you can tell by the somewhat generic title, Every Day is the story of
what Sly Stone used to call everyday people – at least they think they are.
A mostly clever and interesting dramedy about a well-off forty-something
couple wilting under the pressures of the outside world, the film is
concurrently very relatable and complete fantasy. However, it mostly works
very well until a just a bit too-polished and tidy ending. Endings in
everyday life are almost always much more messy.
Every Day has going for it the most is some not-very-everyday (that
is to say extremely good) performances by a smart and nuanced cast. Liev
Schreiber is as always terrific as Ned – a forty-something
professional TV writer (that’s not very everyday!)
who is going through a series of career and
personal traumas. He works on a cheesy, button-pushing TV series that
prides itself in having at least five shocks per episode, but Ned is having
trouble keeping up with the “top this!” scandalous storylines. (Brit comic
Eddie Izzard has some sharp fun as his self-absorbed boss.)
has been married for twenty-some years to his college sweetheart, Jeannie
(Helen Hunt). Jeannie is a stay-at-home mom who is now being overwhelmed by
the responsibility of taking care of her cantankerous, terminally-ill father
(Brian Dennehey) – who has just moved in with the family.
the meantime, their fifteen-year-old son Jonah (Ezra Miller) has just come
out of the closet and wants to start to socialize in the older gay
community, leading to some passive-aggressive sparring with dad. And their
youngest son? Well, he’s just a bit precocious.
Ned’s professional concerns escalate, he falls in with another writer at the
show, the beautiful-but-live-for-the-day Robin (Carla Gugino). Robin
reawakens the long-married Ned’s libido and appears to offer an intriguing
alternative to the complexities, problems and staidness of long-time married
life. Of course, it turns out that Robin also has some relationship
skeletons in the closet.
Every Day was
written and directed by TV vet Richard Levine of the series Nip/Tuck,
giving the storyline – particularly Ned’s work life – a feel of realism and
just slight a slight whiff of condemnation about the world of TV.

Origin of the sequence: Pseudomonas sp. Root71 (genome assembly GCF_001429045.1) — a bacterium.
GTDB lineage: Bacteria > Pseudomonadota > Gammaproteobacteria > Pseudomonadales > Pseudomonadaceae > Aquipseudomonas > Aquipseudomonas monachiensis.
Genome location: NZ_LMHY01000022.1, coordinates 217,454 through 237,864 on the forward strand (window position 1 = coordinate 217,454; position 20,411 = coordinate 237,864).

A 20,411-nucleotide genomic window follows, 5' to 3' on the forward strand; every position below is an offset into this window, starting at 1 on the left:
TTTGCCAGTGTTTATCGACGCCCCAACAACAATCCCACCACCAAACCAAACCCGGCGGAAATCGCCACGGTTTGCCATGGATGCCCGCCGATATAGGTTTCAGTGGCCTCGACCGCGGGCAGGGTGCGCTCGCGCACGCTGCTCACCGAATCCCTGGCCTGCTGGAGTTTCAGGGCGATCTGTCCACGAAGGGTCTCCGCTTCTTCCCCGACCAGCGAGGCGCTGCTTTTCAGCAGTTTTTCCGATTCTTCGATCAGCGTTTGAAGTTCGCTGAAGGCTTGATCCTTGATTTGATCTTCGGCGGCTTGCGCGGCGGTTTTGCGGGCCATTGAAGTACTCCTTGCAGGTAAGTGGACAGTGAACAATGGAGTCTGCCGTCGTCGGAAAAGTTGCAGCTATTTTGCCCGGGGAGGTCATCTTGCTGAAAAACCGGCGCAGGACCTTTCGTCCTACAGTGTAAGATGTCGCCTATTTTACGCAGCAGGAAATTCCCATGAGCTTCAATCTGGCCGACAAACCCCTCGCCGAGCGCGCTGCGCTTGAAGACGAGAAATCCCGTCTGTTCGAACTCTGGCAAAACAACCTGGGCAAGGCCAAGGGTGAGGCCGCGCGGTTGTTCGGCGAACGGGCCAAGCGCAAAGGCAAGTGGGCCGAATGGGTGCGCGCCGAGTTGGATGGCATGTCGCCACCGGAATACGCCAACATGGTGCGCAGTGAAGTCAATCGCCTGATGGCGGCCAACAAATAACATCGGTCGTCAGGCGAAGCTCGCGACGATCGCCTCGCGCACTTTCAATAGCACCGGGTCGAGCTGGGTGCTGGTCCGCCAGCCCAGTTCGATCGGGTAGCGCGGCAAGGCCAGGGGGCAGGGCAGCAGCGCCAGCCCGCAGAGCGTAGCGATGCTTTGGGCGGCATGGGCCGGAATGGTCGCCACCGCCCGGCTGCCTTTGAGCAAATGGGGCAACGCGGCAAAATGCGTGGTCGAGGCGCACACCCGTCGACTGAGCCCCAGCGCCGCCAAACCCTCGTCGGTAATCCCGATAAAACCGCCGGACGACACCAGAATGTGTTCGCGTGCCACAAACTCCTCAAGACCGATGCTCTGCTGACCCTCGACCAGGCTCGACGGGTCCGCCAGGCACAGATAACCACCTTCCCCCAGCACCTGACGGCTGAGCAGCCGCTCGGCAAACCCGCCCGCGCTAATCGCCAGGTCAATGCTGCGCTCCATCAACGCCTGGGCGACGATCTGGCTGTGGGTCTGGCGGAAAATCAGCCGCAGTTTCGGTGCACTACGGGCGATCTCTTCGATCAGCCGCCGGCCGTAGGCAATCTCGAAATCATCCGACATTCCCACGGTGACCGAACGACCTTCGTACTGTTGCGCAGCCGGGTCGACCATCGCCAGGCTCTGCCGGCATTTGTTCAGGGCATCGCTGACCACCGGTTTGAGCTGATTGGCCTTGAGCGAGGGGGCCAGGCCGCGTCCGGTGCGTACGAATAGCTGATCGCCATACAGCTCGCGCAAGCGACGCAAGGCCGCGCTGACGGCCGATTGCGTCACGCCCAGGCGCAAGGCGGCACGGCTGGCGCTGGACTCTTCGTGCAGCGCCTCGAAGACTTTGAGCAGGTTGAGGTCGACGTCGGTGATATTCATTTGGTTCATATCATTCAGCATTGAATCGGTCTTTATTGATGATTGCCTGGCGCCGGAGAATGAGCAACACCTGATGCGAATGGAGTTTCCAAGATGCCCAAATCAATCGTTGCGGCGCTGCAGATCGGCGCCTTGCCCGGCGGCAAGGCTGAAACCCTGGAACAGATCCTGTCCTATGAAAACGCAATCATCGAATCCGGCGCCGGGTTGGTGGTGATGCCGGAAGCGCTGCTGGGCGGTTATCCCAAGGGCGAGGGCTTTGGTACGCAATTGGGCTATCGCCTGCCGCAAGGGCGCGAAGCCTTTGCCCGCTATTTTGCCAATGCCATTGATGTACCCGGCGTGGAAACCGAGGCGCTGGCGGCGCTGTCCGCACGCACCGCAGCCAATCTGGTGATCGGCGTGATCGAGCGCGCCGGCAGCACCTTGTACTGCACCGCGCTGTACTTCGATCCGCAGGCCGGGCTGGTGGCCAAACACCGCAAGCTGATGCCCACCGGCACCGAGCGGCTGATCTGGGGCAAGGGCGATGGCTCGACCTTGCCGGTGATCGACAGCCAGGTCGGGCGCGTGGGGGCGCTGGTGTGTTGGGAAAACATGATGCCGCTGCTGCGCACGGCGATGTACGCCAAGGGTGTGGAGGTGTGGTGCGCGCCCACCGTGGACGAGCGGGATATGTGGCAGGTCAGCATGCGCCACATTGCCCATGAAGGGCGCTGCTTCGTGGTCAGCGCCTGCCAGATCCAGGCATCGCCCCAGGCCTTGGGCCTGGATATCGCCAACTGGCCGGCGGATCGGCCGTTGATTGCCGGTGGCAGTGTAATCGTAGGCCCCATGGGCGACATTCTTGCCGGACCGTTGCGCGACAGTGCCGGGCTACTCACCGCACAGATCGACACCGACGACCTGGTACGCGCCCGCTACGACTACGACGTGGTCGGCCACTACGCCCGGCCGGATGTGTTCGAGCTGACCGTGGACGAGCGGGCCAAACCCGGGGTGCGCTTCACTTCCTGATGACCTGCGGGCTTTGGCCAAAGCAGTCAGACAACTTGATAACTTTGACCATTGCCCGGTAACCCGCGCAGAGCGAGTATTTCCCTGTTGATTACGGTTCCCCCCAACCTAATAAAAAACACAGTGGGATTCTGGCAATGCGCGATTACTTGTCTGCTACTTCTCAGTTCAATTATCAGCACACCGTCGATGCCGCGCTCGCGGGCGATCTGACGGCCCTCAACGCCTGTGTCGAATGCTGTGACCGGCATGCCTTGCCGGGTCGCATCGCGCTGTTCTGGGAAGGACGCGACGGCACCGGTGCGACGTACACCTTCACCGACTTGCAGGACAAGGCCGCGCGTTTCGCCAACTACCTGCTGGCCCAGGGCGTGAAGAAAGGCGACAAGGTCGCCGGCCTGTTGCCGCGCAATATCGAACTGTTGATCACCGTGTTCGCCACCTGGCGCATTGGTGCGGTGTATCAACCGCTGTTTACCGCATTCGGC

However, the audience can’t help but notice that Ned is not necessarily an
everyday person, though he is certainly going through a rough patch. He’s
obviously well-off. His wife doesn’t have to work, they live in a gorgeous
home and he can apparently afford to move his father-in-law into a nursing
home full time without seeming to worry about the expenses.
not suggesting that rich (or even very fiscally comfortable) people do not
have serious problems in their lives. I’m just saying that his apparent
financial liquidity heads off a lot of complications and potential
roadblocks caused by those problems that other families with lesser means
would still have to weigh.
gay son throughout seems to be a level-headed and reasonable kid and Ned
himself has nothing against homosexuality – as can be gleaned from some
verbal sparring with his proudly out boss.
Therefore, the kid’s sexuality seems more the dad’s problem – that he can’t
quite allow himself to deal with it – than the kid’s.
his career problems, though real, are somewhat of his own making. He knew
what the show was about before he took the job. And he does eventually
passionately – if just slightly over-the-toply – stand his ground against
the rampant sensationalism on the show.
However, even though Every Day is not quite as everyday as it would
like to think, it is a variation on a common problem for people of a
certain age. Thanks to strong performances, Every Day allows us to
meet one of these families and feel that we have learned from their
experience. You never know quite what is happening in anyone’s home and
Every Day is at its most interesting because it opens a window into one
particular home and lets us see what is going on inside.
Jay S. Jacobs
Copyright ©2011 PopEntertainment.com.
All rights reserved. Posted: January 8, 2011.